Fortunately for Joe Biden, Mitch McConnell is a one-trick pony whose trick is getting old.
On Monday, the GOP Senate minority leader effectively shot an arrow through the heart of any negotiations over President Biden's revolutionary proposals to invest some $4 trillion in the country's future.
"I think it's worth talking about but I don't think there will be any Republican support—none, zero—for the $4.1 trillion grab bag which has infrastructure in it but a whole lot of other stuff," McConnell told reporters in Louisville.
UPDATE: Biden’s itching to have this fight. From a Monday event promoting his Jobs/Families plan: “So for folks at home, I’d like to ask a question: Do we want to give the wealthiest people in America another tax cut, or do you want to give every high school graduate the ability to earn a community college degree on their way to good-paying jobs, or on the way to four years of school in industries of the future—healthcare, IT, cybersecurity, you name it?”
“Other stuff,” as in creating millions of jobs, bringing millions of women back into the workforce through universal child care, and educating the nation's workforce for a new century.
In other words, it's actually not worth talking about. Republicans are proposing crumbs in response to Biden's plan—about $568 billion to be exact. As McConnell put it, “We’re open to doing a roughly $600 billion package,” but nothing more. Oh, and Republicans "are not going to revisit the 2017 tax bill," which McConnell hailed as the "most significant domestic accomplishment" from the Tump era.
Right, to repeat, in case anyone missed what McConnell said the first time: This negotiation is over.
Unlike the $2 trillion Republicans tacked on to the national deficit in order to give a giant tax cut to the rich and corporate-y, President Biden is actually trying to make a dent in paying for the investments he wants to make in the country. The way he plans to do that is by raising taxes on those who can most afford it: the nation's wealthiest households along with major corporations, which had their tax rates slashed from 35% to 21% by the GOP in 2017. Biden also plans to crack down on tax cheats in order to fund his proposals, the American Families Plan and American Jobs Plan.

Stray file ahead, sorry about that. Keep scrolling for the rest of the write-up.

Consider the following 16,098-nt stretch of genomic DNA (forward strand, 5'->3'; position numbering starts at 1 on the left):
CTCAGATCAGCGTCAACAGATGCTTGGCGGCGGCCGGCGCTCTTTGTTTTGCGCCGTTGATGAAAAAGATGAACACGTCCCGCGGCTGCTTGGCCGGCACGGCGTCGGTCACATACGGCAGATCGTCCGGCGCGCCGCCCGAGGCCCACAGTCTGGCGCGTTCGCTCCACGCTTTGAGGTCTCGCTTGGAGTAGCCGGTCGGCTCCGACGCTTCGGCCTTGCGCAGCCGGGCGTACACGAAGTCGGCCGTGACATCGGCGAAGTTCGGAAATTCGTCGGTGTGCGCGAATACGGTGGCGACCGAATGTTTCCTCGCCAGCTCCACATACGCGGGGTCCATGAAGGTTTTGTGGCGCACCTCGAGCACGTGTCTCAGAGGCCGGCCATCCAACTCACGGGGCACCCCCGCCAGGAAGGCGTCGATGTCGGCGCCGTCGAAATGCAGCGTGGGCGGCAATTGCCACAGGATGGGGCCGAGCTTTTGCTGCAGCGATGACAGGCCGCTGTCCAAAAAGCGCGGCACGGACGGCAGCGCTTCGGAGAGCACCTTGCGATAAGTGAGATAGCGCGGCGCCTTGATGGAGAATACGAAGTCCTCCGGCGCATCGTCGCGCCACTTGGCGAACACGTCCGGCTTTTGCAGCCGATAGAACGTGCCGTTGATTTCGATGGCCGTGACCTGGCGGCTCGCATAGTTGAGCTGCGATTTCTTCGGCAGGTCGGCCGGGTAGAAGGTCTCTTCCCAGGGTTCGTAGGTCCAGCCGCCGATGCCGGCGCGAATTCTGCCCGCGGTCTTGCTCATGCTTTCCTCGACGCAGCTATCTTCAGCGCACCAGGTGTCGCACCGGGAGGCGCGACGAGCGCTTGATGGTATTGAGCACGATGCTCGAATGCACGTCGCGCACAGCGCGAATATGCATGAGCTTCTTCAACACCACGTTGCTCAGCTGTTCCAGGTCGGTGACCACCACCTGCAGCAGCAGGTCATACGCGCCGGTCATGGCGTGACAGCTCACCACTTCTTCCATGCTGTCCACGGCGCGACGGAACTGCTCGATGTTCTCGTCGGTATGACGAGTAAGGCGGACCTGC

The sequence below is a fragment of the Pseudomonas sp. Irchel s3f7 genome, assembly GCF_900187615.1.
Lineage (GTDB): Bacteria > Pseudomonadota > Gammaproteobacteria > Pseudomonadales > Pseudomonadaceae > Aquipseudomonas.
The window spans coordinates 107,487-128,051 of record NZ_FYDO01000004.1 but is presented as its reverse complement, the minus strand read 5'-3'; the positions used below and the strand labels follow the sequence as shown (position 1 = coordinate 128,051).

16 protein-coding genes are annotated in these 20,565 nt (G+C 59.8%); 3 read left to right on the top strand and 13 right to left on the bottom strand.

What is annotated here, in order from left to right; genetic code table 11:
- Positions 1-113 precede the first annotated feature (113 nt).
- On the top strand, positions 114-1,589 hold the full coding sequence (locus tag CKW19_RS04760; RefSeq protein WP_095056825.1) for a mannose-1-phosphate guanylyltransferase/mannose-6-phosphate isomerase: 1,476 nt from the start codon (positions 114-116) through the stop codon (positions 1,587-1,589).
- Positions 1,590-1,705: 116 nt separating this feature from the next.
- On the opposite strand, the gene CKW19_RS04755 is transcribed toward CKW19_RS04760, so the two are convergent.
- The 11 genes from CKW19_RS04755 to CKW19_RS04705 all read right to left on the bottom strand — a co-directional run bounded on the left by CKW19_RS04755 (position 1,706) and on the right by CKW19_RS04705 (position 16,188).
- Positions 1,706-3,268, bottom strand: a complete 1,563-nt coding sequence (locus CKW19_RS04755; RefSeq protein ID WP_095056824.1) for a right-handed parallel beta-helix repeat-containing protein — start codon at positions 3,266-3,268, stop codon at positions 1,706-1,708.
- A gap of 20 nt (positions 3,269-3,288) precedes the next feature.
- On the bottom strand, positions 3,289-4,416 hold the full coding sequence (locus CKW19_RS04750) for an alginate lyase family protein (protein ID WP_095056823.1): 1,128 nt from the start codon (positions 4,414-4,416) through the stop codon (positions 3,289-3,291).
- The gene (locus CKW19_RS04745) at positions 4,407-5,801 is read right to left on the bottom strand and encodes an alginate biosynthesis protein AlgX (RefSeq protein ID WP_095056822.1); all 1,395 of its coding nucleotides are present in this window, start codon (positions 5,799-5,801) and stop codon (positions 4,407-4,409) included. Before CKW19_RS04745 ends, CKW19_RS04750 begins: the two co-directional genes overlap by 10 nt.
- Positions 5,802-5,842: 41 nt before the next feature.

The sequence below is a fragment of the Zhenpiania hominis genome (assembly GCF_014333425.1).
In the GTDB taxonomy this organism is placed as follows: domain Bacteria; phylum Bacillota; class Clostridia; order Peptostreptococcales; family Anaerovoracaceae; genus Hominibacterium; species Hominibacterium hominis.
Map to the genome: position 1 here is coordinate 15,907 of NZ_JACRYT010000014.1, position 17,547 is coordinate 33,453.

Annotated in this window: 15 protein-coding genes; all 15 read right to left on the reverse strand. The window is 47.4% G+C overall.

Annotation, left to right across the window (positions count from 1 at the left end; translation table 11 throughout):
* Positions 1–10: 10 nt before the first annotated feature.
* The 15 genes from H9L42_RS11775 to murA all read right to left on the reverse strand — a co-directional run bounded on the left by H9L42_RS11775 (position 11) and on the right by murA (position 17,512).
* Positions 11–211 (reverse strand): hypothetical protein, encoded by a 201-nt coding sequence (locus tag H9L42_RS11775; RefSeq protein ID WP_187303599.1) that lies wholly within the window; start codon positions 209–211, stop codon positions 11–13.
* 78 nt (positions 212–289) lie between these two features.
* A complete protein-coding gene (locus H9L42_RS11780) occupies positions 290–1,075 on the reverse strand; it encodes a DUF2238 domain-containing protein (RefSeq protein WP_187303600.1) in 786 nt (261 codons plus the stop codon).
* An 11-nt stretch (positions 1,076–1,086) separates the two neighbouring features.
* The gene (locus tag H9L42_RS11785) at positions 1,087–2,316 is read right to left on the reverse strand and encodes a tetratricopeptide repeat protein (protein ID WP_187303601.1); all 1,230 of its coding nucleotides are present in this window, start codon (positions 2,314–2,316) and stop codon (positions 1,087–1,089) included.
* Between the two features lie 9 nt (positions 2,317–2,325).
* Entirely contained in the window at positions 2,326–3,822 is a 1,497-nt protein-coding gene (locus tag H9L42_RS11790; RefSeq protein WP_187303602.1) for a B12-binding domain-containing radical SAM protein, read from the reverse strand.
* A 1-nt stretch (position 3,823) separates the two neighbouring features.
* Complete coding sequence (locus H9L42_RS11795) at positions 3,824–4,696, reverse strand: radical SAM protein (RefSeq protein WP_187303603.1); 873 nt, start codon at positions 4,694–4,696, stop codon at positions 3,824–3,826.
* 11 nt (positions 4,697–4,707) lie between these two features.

So when McConnell draws a line in the sand at rolling back the GOP tax giveaway to the rich, he may as well be flipping Biden and the rest of the country the bird. Another way of putting it is, Republicans are perfectly willing to kill job creation on the way to shielding major corporations and the top 1% of income earners from paying their fair share.
The truth is, Democrats gave low- and middle-income earners a bigger tax cut through the $1.9 trillion pandemic relief than Republicans ever did in their 2017 tax law.
Now Republicans are doubling down on their wildly unpopular tax gift to the rich in order to justify standing in the way of progress for the entire nation. That's all right, you do you, GOP.
You just made Biden's deal-making considerations much, much easier.